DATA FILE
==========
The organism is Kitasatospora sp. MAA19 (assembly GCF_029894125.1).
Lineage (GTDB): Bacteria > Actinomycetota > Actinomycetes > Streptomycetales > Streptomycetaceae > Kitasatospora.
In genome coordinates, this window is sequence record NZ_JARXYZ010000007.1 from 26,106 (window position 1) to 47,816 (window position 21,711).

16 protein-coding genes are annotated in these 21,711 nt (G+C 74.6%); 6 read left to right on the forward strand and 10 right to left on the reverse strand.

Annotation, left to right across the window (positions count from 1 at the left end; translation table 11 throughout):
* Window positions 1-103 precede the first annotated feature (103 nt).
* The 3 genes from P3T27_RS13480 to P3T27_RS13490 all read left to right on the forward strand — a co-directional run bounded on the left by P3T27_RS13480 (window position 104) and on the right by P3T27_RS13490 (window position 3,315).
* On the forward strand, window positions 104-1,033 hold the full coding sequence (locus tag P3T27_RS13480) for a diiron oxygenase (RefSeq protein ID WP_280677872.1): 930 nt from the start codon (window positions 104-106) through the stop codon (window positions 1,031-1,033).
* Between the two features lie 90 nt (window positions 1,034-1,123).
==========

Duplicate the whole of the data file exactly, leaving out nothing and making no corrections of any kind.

The organism is Kitasatospora sp. MAA19 (assembly GCF_029894125.1).
Lineage (GTDB): Bacteria > Actinomycetota > Actinomycetes > Streptomycetales > Streptomycetaceae > Kitasatospora.
In genome coordinates, this window is sequence record NZ_JARXYZ010000007.1 from 26,106 (window position 1) to 47,816 (window position 21,711).

16 protein-coding genes are annotated in these 21,711 nt (G+C 74.6%); 6 read left to right on the forward strand and 10 right to left on the reverse strand.

Annotation, left to right across the window (positions count from 1 at the left end; translation table 11 throughout):
* Window positions 1-103 precede the first annotated feature (103 nt).
* The 3 genes from P3T27_RS13480 to P3T27_RS13490 all read left to right on the forward strand — a co-directional run bounded on the left by P3T27_RS13480 (window position 104) and on the right by P3T27_RS13490 (window position 3,315).
* On the forward strand, window positions 104-1,033 hold the full coding sequence (locus tag P3T27_RS13480) for a diiron oxygenase (RefSeq protein ID WP_280677872.1): 930 nt from the start codon (window positions 104-106) through the stop codon (window positions 1,031-1,033).
* Between the two features lie 90 nt (window positions 1,034-1,123).